Theodore Roosevelt said of William Jennings Bryan, “By George, he would make the greatest Baptist preacher on earth.” A Baptist preacher he might have been, too, were it not for his boyhood fear of water. As a young boy in the 1860s in Salem, Illinois (the same small town in John Scopes studied high school biology), Bryan dreamed of becoming a preacher in the Baptist Church of his father. Witnessing his first baptismal immersion at age six, however, changed his career plans. Bryan later claimed that his fear of water was so great that it led to his decision to leave the Baptist Church and become a Presbyterian at age fourteen.
Bryan said, “My early life ran quiet as a brook.” He enjoyed books and outdoor sports. “The pleasantest memory of my boyhood,” he said, “is that of my mother, who taught me until I was ten years of age.” Bryan excelled in school, and graduated as the valedictorian and class orator from Illinois College. He married a college sweetheart, Mary E. Baird, during his first year at the Union College of Law in Chicago. Six years later, the young lawyer and his wife moved to a place Bryan saw as the land of opportunity, Nebraska.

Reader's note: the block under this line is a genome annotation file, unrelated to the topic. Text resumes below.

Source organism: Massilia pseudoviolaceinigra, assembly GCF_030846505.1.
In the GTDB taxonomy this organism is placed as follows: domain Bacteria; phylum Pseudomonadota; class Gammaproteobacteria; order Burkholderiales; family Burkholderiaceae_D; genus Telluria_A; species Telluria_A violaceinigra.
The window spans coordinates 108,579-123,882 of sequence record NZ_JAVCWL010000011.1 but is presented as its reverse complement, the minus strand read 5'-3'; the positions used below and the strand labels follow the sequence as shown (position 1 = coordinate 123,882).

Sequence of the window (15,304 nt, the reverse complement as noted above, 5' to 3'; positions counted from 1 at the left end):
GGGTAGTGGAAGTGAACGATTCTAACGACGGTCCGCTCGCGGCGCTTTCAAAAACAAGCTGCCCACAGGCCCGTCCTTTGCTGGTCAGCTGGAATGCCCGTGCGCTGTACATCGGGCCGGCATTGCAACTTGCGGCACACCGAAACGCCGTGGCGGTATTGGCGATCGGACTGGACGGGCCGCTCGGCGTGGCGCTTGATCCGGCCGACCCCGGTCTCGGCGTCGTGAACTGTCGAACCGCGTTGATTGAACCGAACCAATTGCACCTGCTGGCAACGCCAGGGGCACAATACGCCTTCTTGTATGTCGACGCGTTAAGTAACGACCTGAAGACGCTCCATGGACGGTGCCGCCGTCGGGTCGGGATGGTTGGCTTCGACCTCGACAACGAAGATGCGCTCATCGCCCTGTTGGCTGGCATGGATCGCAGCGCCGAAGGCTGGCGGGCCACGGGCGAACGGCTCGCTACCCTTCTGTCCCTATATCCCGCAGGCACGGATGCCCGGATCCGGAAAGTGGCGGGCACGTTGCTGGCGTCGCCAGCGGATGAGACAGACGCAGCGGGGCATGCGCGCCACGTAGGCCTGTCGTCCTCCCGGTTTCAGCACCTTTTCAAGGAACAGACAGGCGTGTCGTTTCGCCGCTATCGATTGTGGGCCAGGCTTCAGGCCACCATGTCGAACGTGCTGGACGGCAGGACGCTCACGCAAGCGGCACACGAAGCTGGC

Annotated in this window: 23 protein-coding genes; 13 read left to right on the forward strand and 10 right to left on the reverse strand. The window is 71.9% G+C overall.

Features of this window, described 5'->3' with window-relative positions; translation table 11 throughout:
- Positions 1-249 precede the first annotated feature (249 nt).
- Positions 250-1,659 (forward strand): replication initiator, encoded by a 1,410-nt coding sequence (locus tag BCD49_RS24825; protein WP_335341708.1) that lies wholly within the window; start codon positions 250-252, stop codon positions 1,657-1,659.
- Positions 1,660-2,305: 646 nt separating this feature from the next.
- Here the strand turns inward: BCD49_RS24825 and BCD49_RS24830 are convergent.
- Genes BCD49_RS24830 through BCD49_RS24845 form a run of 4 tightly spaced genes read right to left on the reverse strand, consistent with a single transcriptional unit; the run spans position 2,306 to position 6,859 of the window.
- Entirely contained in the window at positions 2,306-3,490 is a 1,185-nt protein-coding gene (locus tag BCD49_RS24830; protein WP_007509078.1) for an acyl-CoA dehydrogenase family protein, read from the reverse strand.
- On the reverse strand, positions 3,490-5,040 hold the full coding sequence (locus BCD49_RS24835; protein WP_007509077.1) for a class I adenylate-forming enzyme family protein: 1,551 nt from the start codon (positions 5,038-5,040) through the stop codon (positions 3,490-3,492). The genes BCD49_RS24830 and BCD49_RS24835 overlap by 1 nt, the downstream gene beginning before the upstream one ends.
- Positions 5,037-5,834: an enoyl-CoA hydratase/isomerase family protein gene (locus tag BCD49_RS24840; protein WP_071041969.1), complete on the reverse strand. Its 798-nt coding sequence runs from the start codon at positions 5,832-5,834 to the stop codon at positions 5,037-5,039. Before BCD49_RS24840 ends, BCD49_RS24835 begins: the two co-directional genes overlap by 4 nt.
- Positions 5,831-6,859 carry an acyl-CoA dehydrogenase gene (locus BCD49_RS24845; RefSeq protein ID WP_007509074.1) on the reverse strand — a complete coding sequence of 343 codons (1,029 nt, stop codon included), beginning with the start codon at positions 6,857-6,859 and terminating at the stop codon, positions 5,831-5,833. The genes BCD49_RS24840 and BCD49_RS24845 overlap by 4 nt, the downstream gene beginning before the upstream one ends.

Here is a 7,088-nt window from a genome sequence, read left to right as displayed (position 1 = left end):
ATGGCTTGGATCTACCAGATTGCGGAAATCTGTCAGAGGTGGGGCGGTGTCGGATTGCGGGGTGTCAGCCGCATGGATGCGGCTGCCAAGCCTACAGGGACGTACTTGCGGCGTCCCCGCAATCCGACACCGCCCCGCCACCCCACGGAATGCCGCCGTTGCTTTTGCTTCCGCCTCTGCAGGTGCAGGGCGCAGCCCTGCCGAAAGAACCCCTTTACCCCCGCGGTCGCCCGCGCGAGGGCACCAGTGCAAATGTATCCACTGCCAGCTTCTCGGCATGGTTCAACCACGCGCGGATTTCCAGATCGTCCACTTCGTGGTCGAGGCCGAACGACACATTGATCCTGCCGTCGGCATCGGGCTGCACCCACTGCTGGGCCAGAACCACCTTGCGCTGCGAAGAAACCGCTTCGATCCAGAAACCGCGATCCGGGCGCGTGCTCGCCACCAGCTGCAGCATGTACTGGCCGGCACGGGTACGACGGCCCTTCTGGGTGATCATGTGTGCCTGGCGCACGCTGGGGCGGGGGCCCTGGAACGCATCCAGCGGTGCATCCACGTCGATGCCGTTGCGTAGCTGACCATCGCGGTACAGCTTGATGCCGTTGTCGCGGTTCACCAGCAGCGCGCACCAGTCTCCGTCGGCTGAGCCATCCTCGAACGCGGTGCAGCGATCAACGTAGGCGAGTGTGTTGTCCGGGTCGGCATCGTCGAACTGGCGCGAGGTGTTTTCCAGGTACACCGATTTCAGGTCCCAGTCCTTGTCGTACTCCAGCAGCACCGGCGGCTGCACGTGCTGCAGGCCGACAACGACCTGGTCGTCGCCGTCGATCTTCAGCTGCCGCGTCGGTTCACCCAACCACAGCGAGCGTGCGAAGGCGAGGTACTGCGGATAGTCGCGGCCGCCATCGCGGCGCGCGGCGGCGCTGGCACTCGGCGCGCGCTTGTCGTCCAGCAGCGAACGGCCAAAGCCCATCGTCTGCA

In 1890, just three years after settling in Nebraska, “the Boy Orator of the Platte” launched a political career that in six short years would win him the Democratic Party’s nomination for President. His election to Congress came as a surprise; he became the first Democratic congressman in Nebraska’s twenty years of statehood. After two terms in Congress, Bryan became editor of the Omaha World-Herald and traveled the Chautauqua lecture circuit promoting populist ideas. In 1896, Bryan spoke on one of his favorite populist issues, free silver, at the Democratic National Convention in Chicago. He championed the idea that the dollar should be backed by more plentiful silver rather than gold, as was the present U. S. policy. His speech—characterized, like so many of his speeches, by a religious quality—for a monetary policy more favorable for debtors ended with the memorable words, “You shall not press down upon the brow of labor this crown of thorns; you shall not crucify mankind upon a cross of gold.” Tumultuous applause erupted on the convention floor and continued for thirty minutes. Five ballots later, the thirty-six-year-old Nebraskan became the youngest person ever nominated for the presidency. He lost in November to Republican William McKinley, receiving 47 percent of the vote to McKinley’s 51. The national ticket took down with it many Democratic candidates for Congress, including a young man from Illinois named Clarence Darrow, who lost his race by a mere 100 votes.